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Aaaardvark's Message:

I had a new student join my class this past spring during eLearning. He would have been a seventh grader, but his parents and the school decided to register him as a sixth grader, so he'll be a seventh grader this fall.

Through my digital assessment, I determined that he's working at about third grade level in math and that he has significant trouble working independently.

I'm at a loss for what best practice is for this student. I looked online but I only saw information about helping kids who were about a year below grade level and about specialized classes. My school is small. I teach one middle school math class. All of the middle school students are in that one class. There's no specialized class to send him to.

My plan for the fall, assuming we're open (which we will be as of now) is to spend about 45 minutes on projects and 15 minutes plus homework on lessons/skills each day (and I'd pull kids temporarily from projects as needed to reteach). I plan to base project groups on grade and not ability, so he'll get exposure to seventh grade work regardless of what I decide, although I suspect I'll have to pull him probably daily for a short individual lesson.

For lessons/skills, which is ability-based, I've thought of a few options.

Option 1 is that I can have him work through a selection of below-grade level content that I've chosen because it's particularly necessary to middle school math. But that means that the only exposure to 7th grade content will be through the projects and he probably won't be at 8th grade readiness by the end of the year, because even the selected content is still a lot (and he has trouble working independently).

Option 2 is that I have him work on that same selection of below-grade level work and the seventh grade lessons, so he'll have some kind of understanding of 7th grade content and will get to interact with the other kids who are working on that. But that might be too much, both in terms of difficulty and quantity. I could also do this same thing but with sixth grade content so he only appears to be a year behind - we're so small that bullying isn't a problem.

Option 3 is that I match that selection of below-grade level work to the seventh grade units. So like, working on 3rd-4th area and multiplication before doing a 7th grade area and surface area unit. With this option, he probably won't be at 8th grade readiness by the end of the year and it might be too much work, but he'll have a good mix of below-grade and at-grade work and that might be better for SEL?

Does anyone have a thought on what option would be best or another alternative I haven't thought of? Admin casually suggested I put him with the fifth graders, but even if that was logistically possible, I don't think that's a good idea.

I appreciate any ideas.

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Discussion Review (newest messages first)
Aaaardvark 07-26-2020 09:47 AM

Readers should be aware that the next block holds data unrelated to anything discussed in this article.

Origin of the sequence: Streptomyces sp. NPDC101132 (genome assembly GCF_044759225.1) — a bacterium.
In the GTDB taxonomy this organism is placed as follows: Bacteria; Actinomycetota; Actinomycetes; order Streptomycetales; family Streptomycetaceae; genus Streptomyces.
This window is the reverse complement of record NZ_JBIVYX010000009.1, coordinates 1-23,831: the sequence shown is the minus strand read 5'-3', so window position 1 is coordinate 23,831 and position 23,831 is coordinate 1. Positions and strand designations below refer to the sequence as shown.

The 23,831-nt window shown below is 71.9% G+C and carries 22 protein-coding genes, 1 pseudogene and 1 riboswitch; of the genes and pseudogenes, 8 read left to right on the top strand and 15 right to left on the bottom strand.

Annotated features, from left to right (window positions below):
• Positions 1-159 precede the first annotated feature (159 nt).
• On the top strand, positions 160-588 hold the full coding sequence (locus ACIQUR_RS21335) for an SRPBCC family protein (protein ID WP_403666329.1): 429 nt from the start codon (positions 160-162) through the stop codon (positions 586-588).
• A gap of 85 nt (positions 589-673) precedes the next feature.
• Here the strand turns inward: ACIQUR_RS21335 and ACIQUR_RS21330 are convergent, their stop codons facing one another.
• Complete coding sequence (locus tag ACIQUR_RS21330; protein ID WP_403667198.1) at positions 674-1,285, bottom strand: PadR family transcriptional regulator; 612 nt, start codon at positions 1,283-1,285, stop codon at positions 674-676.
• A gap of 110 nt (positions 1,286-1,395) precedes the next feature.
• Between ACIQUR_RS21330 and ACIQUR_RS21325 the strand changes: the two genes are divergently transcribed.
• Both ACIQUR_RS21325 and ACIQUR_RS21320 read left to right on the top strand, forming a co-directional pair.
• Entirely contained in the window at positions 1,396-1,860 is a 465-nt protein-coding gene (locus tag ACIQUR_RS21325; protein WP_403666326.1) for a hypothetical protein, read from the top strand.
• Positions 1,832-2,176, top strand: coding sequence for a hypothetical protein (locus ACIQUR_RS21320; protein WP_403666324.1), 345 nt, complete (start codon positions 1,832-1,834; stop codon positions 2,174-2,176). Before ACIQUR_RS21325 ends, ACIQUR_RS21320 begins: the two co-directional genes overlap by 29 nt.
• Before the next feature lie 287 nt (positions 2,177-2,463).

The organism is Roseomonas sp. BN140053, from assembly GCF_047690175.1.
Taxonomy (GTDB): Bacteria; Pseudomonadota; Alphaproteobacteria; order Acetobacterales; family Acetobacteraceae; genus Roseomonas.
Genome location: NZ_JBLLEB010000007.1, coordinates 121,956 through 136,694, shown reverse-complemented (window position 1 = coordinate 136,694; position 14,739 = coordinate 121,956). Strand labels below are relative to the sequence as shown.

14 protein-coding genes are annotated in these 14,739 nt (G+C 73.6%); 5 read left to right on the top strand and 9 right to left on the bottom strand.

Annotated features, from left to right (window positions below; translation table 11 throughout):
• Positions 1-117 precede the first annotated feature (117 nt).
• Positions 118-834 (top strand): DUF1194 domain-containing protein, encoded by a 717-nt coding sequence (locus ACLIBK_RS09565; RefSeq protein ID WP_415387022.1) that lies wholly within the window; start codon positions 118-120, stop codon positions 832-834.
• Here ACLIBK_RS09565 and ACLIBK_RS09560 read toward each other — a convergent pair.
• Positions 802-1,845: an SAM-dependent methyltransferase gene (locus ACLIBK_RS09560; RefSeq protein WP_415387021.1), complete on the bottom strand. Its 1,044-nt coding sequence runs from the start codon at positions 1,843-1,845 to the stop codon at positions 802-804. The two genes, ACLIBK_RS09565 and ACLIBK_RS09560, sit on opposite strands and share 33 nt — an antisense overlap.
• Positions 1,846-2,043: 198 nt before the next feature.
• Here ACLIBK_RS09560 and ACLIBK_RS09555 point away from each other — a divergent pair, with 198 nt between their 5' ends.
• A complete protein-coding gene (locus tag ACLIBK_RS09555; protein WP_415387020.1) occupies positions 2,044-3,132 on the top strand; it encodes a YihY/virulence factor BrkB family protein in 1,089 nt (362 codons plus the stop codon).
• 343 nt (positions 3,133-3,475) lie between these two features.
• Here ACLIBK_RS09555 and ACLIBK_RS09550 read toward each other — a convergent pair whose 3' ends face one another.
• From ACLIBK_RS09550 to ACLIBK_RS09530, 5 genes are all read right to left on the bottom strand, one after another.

I had a new student join my class this past spring during eLearning. He would have been a seventh grader, but his parents and the school decided to register him as a sixth grader, so he'll be a seventh grader this fall.

Through my digital assessment, I determined that he's working at about third grade level in math and that he has significant trouble working independently.

I'm at a loss for what best practice is for this student. I looked online but I only saw information about helping kids who were about a year below grade level and about specialized classes. My school is small. I teach one middle school math class. All of the middle school students are in that one class. There's no specialized class to send him to.

My plan for the fall, assuming we're open (which we will be as of now) is to spend about 45 minutes on projects and 15 minutes plus homework on lessons/skills each day (and I'd pull kids temporarily from projects as needed to reteach). I plan to base project groups on grade and not ability, so he'll get exposure to seventh grade work regardless of what I decide, although I suspect I'll have to pull him probably daily for a short individual lesson.

For lessons/skills, which is ability-based, I've thought of a few options.

Option 1 is that I can have him work through a selection of below-grade level content that I've chosen because it's particularly necessary to middle school math. But that means that the only exposure to 7th grade content will be through the projects and he probably won't be at 8th grade readiness by the end of the year, because even the selected content is still a lot (and he has trouble working independently).

Option 2 is that I have him work on that same selection of below-grade level work and the seventh grade lessons, so he'll have some kind of understanding of 7th grade content and will get to interact with the other kids who are working on that. But that might be too much, both in terms of difficulty and quantity. I could also do this same thing but with sixth grade content so he only appears to be a year behind - we're so small that bullying isn't a problem.

Option 3 is that I match that selection of below-grade level work to the seventh grade units. So like, working on 3rd-4th area and multiplication before doing a 7th grade area and surface area unit. With this option, he probably won't be at 8th grade readiness by the end of the year and it might be too much work, but he'll have a good mix of below-grade and at-grade work and that might be better for SEL?

Does anyone have a thought on what option would be best or another alternative I haven't thought of? Admin casually suggested I put him with the fifth graders, but even if that was logistically possible, I don't think that's a good idea.

I appreciate any ideas.




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